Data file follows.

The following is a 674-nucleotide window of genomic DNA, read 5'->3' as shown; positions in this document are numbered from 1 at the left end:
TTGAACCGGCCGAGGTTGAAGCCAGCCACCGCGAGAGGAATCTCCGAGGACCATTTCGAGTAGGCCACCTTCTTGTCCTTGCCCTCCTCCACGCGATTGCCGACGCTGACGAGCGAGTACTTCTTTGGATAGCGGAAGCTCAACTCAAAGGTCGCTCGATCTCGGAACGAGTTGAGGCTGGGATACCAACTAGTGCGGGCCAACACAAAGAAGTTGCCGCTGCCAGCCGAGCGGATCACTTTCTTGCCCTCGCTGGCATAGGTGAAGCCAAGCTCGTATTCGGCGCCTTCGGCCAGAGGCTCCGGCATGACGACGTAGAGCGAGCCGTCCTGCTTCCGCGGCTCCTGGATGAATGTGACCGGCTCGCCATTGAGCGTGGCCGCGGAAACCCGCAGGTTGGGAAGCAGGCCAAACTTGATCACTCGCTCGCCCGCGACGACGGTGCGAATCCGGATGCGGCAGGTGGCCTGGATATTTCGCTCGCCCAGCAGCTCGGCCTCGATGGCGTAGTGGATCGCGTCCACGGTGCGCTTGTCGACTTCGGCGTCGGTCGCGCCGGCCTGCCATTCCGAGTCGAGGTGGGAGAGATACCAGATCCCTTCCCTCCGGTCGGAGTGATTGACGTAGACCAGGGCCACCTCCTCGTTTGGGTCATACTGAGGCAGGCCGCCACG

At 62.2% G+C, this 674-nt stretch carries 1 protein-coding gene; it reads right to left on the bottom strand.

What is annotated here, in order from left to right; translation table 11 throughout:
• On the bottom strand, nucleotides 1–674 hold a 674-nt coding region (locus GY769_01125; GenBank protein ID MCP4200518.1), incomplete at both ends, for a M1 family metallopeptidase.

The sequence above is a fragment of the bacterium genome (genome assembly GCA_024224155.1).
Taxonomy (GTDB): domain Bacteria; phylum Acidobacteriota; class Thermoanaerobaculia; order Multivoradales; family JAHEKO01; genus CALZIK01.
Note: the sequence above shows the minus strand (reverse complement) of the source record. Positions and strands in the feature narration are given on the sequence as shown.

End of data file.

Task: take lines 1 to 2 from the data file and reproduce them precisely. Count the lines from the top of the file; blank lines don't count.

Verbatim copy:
The following is a 674-nucleotide window of genomic DNA, read 5'->3' as shown; positions in this document are numbered from 1 at the left end:
TTGAACCGGCCGAGGTTGAAGCCAGCCACCGCGAGAGGAATCTCCGAGGACCATTTCGAGTAGGCCACCTTCTTGTCCTTGCCCTCCTCCACGCGATTGCCGACGCTGACGAGCGAGTACTTCTTTGGATAGCGGAAGCTCAACTCAAAGGTCGCTCGATCTCGGAACGAGTTGAGGCTGGGATACCAACTAGTGCGGGCCAACACAAAGAAGTTGCCGCTGCCAGCCGAGCGGATCACTTTCTTGCCCTCGCTGGCATAGGTGAAGCCAAGCTCGTATTCGGCGCCTTCGGCCAGAGGCTCCGGCATGACGACGTAGAGCGAGCCGTCCTGCTTCCGCGGCTCCTGGATGAATGTGACCGGCTCGCCATTGAGCGTGGCCGCGGAAACCCGCAGGTTGGGAAGCAGGCCAAACTTGATCACTCGCTCGCCCGCGACGACGGTGCGAATCCGGATGCGGCAGGTGGCCTGGATATTTCGCTCGCCCAGCAGCTCGGCCTCGATGGCGTAGTGGATCGCGTCCACGGTGCGCTTGTCGACTTCGGCGTCGGTCGCGCCGGCCTGCCATTCCGAGTCGAGGTGGGAGAGATACCAGATCCCTTCCCTCCGGTCGGAGTGATTGACGTAGACCAGGGCCACCTCCTCGTTTGGGTCATACTGAGGCAGGCCGCCACG